Following her early success, Wood receive many more film offers. She typically appeared in family films, cast as the daughter or sister of such protagonists as Fred MacMurray (1908-1991), Margaret Sullavan (1909-1960), James Stewart (1908-1997), Joan Blondell (1906-1979), and Bette Davis (1908-1989). Wood found herself in high demand and appeared in over twenty films as a child actress.

The California laws of the era required that until reaching adulthood, child actors had to spend at least three hours per day in the classroom. Wood received her primary education on the studio lots, receiving three hours of school lessons whenever she was working on a film. She was reportedly a “straight A student”. Director Joseph L. Mankiewicz (1909-1993) was quite impressed by Wood’s intellect. After school hours ended, Wood would hurry to the set to film her scenes.

While Wood acquired the services of agents, her early career was micromanaged by her mother Maria. An older Wood gained her first major television role in the short-lived sitcom The Pride of the Family (1953-1954). At the age of 16, she found more success with the role of Judy in Rebel Without a Cause (1955). She played the role of a teenage girl who dresses up in racy clothes to attract the attention of a father who typically ignores her. The film’s success helped Wood make the transition from child star to an ingenue. She was nominated for the Academy Award for Best Actress in a Supporting Role, but the award was won by rival actress Jo Van Fleet (1914-1996).

Her next significant film was in the western The Searchers (1956), playing the role of abduction victim Debbie Edwards, niece of the protagonist Ethan Edwards, played by John Wayne (1907-1979). The film was a commercial and critical hit, and has since become regarded as a masterpiece. The narrative was driven by “the abduction, captivity, and implied rape of Debbie” by the Comanche.

Also in 1956, Wood graduated from Van Nuys High School, with her graduation serving as the end of her school years. She signed a contract with Warner Brothers, where she was kept busy with several new films. To her disappointment, she was typically cast as the “girlfriend” of the protagonist and received roles of little depth. For a while, the studio had her paired with teenage heartthrob Tab Hunter (1931-2018). The studio was hoping that the pairing would serve as a box-office draw, but this did not work out.

One of Wood’s only serious roles from this period is the role of the eponymous protagonist in the melodrama Marjorie Morningstar (1958), playing a young Jewish girl whose efforts to create her own identity and career path clash with the expectations of her family. As described in Wikipedia: “The central conflict in the film revolves around the traditional models of social behavior and religious behavior expected by New York Jewish families in the 1950s, and Marjorie’s desire to follow an unconventional path.” The film was a critical success, and fit well with other films exploring the restlessness of youth in the 1950s.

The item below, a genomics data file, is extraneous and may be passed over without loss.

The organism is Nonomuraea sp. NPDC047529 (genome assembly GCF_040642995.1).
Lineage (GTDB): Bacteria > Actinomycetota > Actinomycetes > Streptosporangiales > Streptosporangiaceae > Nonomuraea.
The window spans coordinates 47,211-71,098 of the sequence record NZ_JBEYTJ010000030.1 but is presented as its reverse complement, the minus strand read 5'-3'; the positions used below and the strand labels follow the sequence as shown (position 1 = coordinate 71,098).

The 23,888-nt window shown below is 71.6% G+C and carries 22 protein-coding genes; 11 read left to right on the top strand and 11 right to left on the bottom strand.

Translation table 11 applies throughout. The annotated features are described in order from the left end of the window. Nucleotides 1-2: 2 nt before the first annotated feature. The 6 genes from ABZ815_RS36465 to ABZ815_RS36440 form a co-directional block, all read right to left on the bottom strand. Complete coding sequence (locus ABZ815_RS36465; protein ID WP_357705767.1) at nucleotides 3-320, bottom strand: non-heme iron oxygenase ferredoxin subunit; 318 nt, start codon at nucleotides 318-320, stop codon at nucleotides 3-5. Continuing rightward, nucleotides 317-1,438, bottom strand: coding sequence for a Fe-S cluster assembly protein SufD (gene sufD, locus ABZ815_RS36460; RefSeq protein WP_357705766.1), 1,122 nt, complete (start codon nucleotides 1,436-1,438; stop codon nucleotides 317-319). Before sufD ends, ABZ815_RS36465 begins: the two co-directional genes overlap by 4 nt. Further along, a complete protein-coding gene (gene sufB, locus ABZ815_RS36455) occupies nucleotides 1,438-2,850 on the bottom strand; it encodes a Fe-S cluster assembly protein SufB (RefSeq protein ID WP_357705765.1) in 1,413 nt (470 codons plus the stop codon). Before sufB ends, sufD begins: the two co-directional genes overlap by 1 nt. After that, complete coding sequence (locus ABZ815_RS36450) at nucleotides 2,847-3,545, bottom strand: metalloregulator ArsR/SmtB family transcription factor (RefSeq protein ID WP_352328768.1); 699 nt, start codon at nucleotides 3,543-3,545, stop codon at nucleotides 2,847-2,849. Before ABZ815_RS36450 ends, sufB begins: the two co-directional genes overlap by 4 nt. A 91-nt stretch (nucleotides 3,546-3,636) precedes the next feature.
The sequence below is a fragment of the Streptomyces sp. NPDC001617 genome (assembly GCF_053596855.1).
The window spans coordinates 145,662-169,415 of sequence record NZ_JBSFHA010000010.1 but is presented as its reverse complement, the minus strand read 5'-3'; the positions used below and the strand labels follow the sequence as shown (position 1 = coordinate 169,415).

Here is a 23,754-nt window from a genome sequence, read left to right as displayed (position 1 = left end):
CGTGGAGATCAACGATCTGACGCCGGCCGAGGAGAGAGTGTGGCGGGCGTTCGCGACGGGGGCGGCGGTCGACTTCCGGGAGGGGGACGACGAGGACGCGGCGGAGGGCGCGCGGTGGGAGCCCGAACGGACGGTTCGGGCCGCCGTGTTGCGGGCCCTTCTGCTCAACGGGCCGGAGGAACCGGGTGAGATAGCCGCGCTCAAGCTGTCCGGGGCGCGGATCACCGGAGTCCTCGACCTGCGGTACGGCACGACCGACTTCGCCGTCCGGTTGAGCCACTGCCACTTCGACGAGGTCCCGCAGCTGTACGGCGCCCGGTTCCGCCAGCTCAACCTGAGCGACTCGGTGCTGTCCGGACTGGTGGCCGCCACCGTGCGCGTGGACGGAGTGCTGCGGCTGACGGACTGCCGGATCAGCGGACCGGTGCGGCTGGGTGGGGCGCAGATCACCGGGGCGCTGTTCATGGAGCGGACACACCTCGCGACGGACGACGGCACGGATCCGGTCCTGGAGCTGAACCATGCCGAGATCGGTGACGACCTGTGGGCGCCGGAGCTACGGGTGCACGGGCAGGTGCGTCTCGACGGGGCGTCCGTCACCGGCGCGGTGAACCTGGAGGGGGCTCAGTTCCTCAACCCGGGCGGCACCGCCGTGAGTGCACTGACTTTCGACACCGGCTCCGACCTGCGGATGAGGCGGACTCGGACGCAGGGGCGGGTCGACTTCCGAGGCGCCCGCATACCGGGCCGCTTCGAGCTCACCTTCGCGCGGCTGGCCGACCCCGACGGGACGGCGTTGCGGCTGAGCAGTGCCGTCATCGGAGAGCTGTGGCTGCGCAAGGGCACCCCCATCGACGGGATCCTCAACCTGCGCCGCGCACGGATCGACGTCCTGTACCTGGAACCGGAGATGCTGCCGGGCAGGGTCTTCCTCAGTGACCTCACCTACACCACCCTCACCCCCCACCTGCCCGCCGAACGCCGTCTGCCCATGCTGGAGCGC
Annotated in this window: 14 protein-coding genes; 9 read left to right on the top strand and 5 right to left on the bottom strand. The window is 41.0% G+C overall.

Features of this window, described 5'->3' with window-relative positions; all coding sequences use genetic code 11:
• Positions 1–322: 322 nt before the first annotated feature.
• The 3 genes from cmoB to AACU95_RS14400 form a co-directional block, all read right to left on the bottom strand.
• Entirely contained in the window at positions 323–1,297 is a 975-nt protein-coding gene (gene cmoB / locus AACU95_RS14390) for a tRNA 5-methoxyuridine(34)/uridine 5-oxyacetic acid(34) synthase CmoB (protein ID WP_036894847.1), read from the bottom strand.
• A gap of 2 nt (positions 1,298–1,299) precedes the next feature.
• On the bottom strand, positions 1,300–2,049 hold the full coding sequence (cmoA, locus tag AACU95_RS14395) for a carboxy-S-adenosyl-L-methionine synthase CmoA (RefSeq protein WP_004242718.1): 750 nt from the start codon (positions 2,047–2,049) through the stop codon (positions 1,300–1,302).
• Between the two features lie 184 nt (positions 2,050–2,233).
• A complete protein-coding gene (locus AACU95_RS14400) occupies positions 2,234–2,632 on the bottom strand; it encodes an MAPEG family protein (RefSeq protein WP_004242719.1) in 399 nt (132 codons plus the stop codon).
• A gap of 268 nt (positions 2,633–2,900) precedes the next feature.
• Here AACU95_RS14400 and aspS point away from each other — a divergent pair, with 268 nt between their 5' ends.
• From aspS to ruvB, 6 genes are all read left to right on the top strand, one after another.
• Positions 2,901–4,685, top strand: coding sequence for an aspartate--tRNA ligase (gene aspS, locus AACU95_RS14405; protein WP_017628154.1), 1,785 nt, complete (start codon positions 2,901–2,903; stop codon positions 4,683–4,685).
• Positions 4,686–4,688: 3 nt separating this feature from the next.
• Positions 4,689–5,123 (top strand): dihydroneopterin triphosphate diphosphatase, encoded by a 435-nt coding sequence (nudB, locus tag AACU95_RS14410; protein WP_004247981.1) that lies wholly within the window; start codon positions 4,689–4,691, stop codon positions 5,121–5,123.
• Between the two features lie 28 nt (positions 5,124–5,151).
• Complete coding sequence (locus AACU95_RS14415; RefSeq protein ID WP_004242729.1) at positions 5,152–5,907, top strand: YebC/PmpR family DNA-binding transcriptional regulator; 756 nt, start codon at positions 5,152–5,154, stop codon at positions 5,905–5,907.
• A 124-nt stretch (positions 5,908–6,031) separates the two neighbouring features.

Wood’s first major box office flop was the biographical film “All the Fine Young Cannibals” (1960), examining the rags to riches story of jazz musician Chet Baker (1929-1988) without actually using his name. The film’s box office earnings barely covered the production costs, and film studio Metro-Goldwyn-Mayer recorded a loss of $1,108,000. For the first time. Wood’s appeal to the audience was in doubt.

With her career in decline following this failure, Wood was seen as “washed up” by many in the film community. But director Elia Kazan (1909-2003) gave her the chance to audition for the role of the sexually-repressed Wilma Dean Loomis in his upcoming film “Splendor in the Grass” (1961). Kazan cast Wood as the female lead, because he found in her (in his words): a “true-blue quality with a wanton side that is held down by social pressure”. Kazan is credited for producing Wood’s “most powerful moment as an actress”. The film was a critical success, and Wood received a nomination for the Academy Award for Best Actress in a Leading Role. The award was won by Sophia Loren (1934-).